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Sailors, Marines battle to save water supply

Too much water in Skagit County Tuesday threatened to result in a lack of water in Oak Harbor.

To help prevent that, 100 sailors and Marines from Whidbey Island Naval Air Station and Oak Harbor city crews sandbagged a water plant on the Skagit River in Burlington Monday and Tuesday to protect it against rising flood waters.

The plant, owned by the city of Anacortes, provides water to Oak Harbor, the Navy base, refinery plants and Anacortes via a pipe that runs along Highway 20. It could be flooded and shut down if sandbags don’t hold.

“This is serious,” said William LaRue, city of Anacortes water treatment plant manager. “In my 20 years of operations here, this is the worst I’ve ever seen.”

Cathy Rosen, Oak Harbor public works superintendent, said Tuesday there was a possibility that water could be cut off to Oak Harbor, which would be the first time an unplanned shutoff has occurred. (The Skagit crested Tuesday evening, after the News-Times went to press).

If that happens, Oak Harbor resident will likely still have water service. The city can tap wells for use that can provide about 600,000 gallons of water a day. The city normally goes through 1 million gallons a day, so serious conservation would be necessary. In addition, there are 3.13 million gallons of water stored in city tanks.

“If folks are willing to conserve,” said Eric Johnston, civil engineer, ”our water storage will be adequate for quite some time.”

Rainfall of up to 1. 5 inches in a 24-hour period in Skagit County has swollen the Skagit River, according to a National Weather Service spokesman.

It also rained heavily on Whidbey Island, but not as bad as in the Skagit River watershed. Denny Denham measured 0.64 inches of rain Tuesday morning at his Admiral’s Cove home, while Donald Millikin record 0.72 inches at Teronda West. It was much worse in Seattle, which had a record-shattering 5-plus inches of rain Monday and Tuesday morning.

Flooding of the Skagit River in Mount Vernon was forecasted to be at a possibly catastrophic level by 11 p.m. Tuesday. The city of Anacortes separates flooding into phases, depending on the seriousness. The most serious stage, Phase 3, occurs when river gauge readings are 35.6 feet or more above normal.

Mount Vernon was at the first flood stage by 7:30 Tuesday morning. The Skagit Emergency Operations Center forecasted that the river would crest at 38 feet by 11 p.m. Tuesday. According to Anacortes’ flood plan, that large of a flood “can cause catastrophic damage in the Valley.”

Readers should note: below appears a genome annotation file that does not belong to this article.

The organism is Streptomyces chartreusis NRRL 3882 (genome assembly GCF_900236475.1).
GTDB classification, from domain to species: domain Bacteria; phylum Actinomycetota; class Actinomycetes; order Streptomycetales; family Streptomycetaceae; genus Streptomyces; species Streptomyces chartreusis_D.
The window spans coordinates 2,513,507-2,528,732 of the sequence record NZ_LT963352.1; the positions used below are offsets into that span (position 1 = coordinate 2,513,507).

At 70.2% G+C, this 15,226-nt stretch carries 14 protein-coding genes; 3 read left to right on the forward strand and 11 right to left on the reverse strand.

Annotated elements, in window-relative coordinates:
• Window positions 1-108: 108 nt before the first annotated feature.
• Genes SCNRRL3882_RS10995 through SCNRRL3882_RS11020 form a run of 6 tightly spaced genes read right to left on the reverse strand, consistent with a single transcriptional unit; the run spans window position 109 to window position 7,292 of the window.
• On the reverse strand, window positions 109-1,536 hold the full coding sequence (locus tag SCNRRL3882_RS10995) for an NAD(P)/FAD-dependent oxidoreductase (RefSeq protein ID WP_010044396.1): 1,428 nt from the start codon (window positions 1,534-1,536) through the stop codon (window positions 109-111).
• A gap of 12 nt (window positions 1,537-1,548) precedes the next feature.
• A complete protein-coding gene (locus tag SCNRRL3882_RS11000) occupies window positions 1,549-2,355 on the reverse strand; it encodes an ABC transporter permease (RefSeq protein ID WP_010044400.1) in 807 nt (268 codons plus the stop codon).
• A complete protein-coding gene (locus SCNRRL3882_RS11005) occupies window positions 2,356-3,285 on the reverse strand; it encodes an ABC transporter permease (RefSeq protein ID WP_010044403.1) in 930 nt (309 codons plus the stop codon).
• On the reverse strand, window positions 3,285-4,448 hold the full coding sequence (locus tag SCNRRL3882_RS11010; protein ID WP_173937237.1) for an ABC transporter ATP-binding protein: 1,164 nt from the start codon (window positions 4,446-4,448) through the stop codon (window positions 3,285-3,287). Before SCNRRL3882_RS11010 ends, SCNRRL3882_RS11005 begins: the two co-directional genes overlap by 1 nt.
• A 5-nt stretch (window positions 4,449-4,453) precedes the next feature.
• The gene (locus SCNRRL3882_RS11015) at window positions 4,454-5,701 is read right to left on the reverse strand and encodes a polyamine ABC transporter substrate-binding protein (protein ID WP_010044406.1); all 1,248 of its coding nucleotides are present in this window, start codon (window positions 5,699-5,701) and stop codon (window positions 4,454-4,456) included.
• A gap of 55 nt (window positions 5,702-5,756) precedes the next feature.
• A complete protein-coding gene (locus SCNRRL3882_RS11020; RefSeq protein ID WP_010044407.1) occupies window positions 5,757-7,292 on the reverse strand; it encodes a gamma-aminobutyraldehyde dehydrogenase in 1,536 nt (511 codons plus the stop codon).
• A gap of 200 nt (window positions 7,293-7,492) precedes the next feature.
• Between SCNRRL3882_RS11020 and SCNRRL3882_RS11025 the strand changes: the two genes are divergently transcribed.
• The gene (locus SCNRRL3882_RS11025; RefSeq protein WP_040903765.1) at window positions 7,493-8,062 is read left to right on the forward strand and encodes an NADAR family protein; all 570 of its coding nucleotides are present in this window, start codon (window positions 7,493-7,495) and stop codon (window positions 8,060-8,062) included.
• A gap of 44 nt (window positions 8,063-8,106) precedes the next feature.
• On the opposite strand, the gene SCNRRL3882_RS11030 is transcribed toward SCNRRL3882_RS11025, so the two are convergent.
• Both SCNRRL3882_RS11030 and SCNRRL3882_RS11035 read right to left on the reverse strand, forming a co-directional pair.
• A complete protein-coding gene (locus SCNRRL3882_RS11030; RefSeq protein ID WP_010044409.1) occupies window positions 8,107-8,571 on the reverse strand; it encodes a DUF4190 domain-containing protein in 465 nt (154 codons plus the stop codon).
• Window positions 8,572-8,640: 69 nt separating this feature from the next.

A very large Phase 3 flood would be considered 100-year flood, which means the magnitude of the flood would have a one percent chance of occurring in any given year.

Anacortes Mayor Dean Maxwell was hoping for the best but fearing the worst Tuesday. He said the water plant is protected by a ring dike, plus the regular river dikes. “If the ring dike is breached we could lose that facility,” he said.

According to the Naval Air Station, 40 Navy Seabees from Construction Battalion Unit 417 started fighting the rising waters at 6:30 p.m. Monday with the use of a front loaded and worked through the night.

Tuesday morning, about 60 more military volunteers arrived at the plant to help sling sandbags along the banks of the river. They come from EA-6B Prowler, P-3C Orion and EP-3E Aries squadrons; base Operations and Security departments; Aircraft Maintenance Detachment; and Marine Aviation Training Support Group 53.

“Things are going smooth and we aren’t going to have any problems meeting the rise of the levee,” Lt. j.g. Nicholas Gagliardo, officer in charge of CBU 417, said Tuesday afternoon.

Rosen said the city has an emergency water conservation plan in place that includes voluntary and mandatory conservation. She is already asking resident to practice normal conservation measures.

Yet the flooding already had an impact on water customers as early as Monday. Rosen said the flooding caused “turbid conditions” in the river, which means there’s a whole lot of mud and other organic matter in the water. As a result, the water plant operators are using more chemicals than normal to clean the water.

“That’s why we are getting that different taste in our water,” Rosen said. She added that the water is perfectly safe to drink.

Coincidentally, the amount of water storage in Oak Harbor has become an issue with candidates in the upcoming city council and mayoral election. The council members passed a 2003 Water System Plan that includes plans to build a $2.2 million, three-million-gallon water reservoir in 2009 to deal with projected growth.

Council candidate Larry Eaton and mayoral candidate Bob Morrison have both said the city’s current water storage isn’t adequate in case of an emergency. Eaton said emergency water storage has long been a problem and 2009 is way too far off.

Rosen, however, pointed out that having a 40-day water supply, as suggested by candidates, would be difficult. Water has to be circulated by moving in and out of the storage tanks.

“It’s not impossible,” she said, “but it would be a challenge.”

The city staff also stated that the reliability of the city’s water supply continues to be an issue. According to Johnston, the city is scheduled to do a vulnerability assessment of the water system in 2004, as mandated by the federal Homeland Security office. The assessment will look at the the system’s vulnerability to terrorism, alternative sources of water, storage and other issues.

But whether or not the water pipeline shuts down, city officials urge folks to be prepared with a 72-hour emergency kit complete with food and water.

“It’s never a bad idea to have a couple gallons of water stored in the garage,” Johnston said.

You can reach News-Times reporter Jessie Stensland at jstensland@whidbeynewstimes.com or call 675-6611.

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